“You messed with the wrong sisters.”
The final line of the trailer for Black Christmas (2019), a remake of the 1974 film of the same name, is accompanied by a wholly unexpected image: nine sorority sisters positioned in an undeniable battle-stance. With blood-spattered faces and slap-dash weapons by their sides, these women look more like soldiers than the ill-fated innocents we are used to seeing in the traditional slasher flick.
True to its trailer, Sophia Takal and April Wolfe’s Black Christmas offers audiences a modern twist on the cult classic. The film follows the residents of a snow-covered sorority house at Hawthorne College as they are haunted by a hooded figure. One by one, the sisters are stalked and killed, enthralling the survivors in a sinister mystery that quickly unfolds to reveal a strange and supernatural conspiracy come to life. As the sisters delve deeper into the dark histories that are housed within the walls of their entrusted institution, they realise that they will have to band together and fight to survive the Christmas break.
For those who don’t know the film, Bob Clarke’s Black Christmas is a masterful work of steadily-mounting terror that is often at least partially credited for launching the onslaught of onscreen slaughter that characterised cinema in the late 1970s and 1980s. It has essentially everything a slasher fan could want in a film; simplistic but creative kill scenes, distinct but generally sensible core characters and a twist that haunts us even as landlines become increasingly obsolete: the calls are coming from the house.
This is a film that a lot of fans feel protective of, especially since Glen Morgan’s largely ill-received remake in 2006 attempted to demystify a villain that is probably better left as a mysterious and inexplicable maniac. It is certainly bold of Takal and Wolfe to produce a remake that replaces the single deranged intruder with a cult of highly organised killers, and to furthermore substitute motiveless murders for those that occur out of supernatural forces and collective prejudice.
This is not to say, however, that such a decision is necessarily a bad one. Modern takes on films from the slasher sub-genre are hardly uncommon, with reboots of the ever-popular Child’s Play and Halloween franchises proving successful enough to warrant potential and confirmed sequels. Anticipation also surrounds an upcoming sequel to the 1992 crowd favourite Candyman, which will be co-written and produced by Jordan Peele. Even lesser-known sequels and stand-alones such as The Strangers: Prey at Night (2018), Happy Death Day 2U (2019) and the recent release, Ready or Not (2019) have drawn inspiration from the classic cat-and-mouse trope. One could argue that now is the perfect time for this film, for both a remake and a reimagining of the kinds of slasher movies that audiences have grown nostalgic for.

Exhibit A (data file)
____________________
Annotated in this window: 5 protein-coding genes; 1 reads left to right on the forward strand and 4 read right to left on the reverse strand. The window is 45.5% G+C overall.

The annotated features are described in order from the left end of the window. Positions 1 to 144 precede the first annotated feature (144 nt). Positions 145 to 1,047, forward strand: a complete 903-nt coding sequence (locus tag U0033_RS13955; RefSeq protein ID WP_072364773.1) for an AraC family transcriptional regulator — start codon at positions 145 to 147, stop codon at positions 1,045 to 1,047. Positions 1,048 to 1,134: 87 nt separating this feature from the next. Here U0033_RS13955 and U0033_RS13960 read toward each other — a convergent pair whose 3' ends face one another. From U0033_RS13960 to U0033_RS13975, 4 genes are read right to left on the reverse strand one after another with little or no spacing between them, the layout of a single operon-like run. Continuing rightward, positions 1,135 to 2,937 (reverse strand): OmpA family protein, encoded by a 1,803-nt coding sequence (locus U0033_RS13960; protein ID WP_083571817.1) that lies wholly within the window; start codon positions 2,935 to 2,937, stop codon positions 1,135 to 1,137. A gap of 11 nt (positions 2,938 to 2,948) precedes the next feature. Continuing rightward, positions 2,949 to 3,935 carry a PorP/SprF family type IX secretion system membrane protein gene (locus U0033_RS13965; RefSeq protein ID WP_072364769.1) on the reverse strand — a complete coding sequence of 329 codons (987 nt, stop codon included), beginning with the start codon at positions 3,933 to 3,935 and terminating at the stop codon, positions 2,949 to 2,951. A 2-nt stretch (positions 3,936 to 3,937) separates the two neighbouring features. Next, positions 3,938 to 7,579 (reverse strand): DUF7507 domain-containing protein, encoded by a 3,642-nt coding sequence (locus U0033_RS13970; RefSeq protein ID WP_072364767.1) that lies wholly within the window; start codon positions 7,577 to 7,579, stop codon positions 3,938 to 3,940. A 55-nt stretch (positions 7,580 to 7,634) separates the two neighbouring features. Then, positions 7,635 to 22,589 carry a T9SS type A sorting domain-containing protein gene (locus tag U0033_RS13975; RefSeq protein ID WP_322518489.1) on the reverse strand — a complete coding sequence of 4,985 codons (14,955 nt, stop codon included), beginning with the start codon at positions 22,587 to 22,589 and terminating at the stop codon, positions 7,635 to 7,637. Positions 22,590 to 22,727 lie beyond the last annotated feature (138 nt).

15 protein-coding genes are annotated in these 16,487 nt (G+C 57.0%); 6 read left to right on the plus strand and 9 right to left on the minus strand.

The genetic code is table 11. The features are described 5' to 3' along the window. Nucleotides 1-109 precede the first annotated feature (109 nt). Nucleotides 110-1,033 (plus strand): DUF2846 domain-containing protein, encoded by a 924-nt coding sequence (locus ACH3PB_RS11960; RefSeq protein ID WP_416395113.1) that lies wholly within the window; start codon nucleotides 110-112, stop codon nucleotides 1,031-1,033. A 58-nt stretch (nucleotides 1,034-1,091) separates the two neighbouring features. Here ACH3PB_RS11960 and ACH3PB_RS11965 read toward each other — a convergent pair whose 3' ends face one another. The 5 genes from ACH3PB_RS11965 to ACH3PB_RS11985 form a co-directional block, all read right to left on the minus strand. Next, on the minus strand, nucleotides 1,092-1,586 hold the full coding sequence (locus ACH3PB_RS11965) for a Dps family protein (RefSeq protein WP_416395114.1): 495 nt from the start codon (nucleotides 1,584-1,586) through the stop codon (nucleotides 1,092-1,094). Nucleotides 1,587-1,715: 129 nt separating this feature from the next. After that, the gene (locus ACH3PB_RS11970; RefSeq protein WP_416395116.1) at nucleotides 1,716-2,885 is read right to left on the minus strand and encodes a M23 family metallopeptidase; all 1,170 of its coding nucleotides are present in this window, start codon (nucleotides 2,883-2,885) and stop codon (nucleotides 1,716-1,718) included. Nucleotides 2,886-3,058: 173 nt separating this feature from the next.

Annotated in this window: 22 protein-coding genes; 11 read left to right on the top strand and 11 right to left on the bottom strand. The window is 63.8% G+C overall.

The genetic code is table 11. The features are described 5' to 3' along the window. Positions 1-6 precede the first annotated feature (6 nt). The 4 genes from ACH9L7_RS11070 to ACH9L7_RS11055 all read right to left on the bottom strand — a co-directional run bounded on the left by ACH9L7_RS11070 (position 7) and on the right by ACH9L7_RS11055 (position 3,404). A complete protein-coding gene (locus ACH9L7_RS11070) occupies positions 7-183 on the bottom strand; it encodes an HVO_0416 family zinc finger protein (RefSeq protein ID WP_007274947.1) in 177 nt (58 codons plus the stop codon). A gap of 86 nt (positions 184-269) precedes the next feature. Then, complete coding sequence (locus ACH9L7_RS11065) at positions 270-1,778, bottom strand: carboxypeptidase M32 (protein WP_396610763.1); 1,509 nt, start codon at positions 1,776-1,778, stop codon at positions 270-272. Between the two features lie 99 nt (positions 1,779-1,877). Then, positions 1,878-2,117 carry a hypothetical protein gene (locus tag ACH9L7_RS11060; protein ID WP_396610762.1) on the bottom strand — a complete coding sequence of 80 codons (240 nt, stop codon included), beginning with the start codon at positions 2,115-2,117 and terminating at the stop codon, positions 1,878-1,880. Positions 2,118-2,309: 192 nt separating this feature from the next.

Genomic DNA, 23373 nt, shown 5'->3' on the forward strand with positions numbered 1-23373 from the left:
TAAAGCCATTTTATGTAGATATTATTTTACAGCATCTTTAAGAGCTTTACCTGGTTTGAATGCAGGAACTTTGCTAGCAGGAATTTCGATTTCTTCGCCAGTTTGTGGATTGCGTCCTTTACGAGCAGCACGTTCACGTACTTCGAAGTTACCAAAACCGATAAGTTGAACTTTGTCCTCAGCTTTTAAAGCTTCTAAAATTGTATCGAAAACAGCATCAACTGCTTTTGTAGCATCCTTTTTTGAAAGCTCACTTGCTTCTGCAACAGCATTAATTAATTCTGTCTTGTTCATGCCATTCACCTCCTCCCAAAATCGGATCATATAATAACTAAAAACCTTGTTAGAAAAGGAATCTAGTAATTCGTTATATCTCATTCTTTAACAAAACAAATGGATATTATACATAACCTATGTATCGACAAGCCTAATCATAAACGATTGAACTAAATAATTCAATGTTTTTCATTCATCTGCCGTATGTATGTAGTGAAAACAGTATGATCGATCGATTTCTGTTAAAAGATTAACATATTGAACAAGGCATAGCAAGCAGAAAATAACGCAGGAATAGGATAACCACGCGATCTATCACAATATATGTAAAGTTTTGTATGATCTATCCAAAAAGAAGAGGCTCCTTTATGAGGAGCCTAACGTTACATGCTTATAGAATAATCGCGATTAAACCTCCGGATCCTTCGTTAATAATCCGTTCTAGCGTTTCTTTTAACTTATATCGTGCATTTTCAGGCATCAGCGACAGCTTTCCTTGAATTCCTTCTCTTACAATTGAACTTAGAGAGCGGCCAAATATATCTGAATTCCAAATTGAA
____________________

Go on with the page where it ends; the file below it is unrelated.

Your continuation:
But while I appreciate the boldness of the project, the originality of the plot and the thoughtful intersection of old themes with new contexts, I fear that Black Christmas will struggle to satisfy its audience more than most. It is possible that this film strays a little too far from the slasher conventions, with genuinely thrilling kill scenes transitioning a little too quickly into fight sequences. Additionally, what modern slasher films lack in supernatural scares and torture porn they might make up for in a lighter, more humorous tone – a strategy that can make the sub-genre a more fun and accessible brand of horror. Black Christmas instead chooses to take itself seriously, taking on difficult subjects and treating them with a necessary dose of severity. While the film is relatively conservative in its use of gore and shock-based horror, it does not shy away from depictions of PTSD and the more common physical and psychological sufferings that can create horror out of everyday situations.
Takal and Wolfe’s willingness to explore these issues is commendable but might make the film a less enjoyable experience for those seeking cheaper thrills. Viewers that are a little more open to political content, however, might find themselves transfixed by the careful realism that is written into every conversation that transpires between the students of Hawthorn College. For the most part, Black Christmas refrains from cliché and cleverly entwines otherworldly horrors with the enactment of oppressive ideologies to illustrate the kinds of tensions that characterise college and university campuses.
Despite the ways that 2019’s Black Christmas departs from its predecessor on a surface level, Takal and Wolfe have uncovered the crux of what fuels the fear evident in Clarke’s pioneering cult classic. In between the missing persons and the murders lies a mystery that breeds a very gendered paranoia. Black Christmas (1974) is about more than a madman and his victims; it’s about a woman who, in a state of sudden vulnerability, is forced to confront the potentially perilous capabilities of her controlling boyfriend.
Takal and Wolfe’s Black Christmas explores this idea within a broader, more modern context, in which fraternities at college campuses across the US have come to be seen as sites of toxic traditions and prejudicial power-structures, many of which facilitate violence against women. The most memorable plot points of the original film may have been altered, but the heart of this harrowing story is decidedly fixed and pumps socio-political imperatives into a contemporary body. I can’t say that this will be your favourite horror flick of the year, but it’s a take on the Christmas classic that doesn’t stray as far as you might think.
Black Christmas is in cinemas December 12th.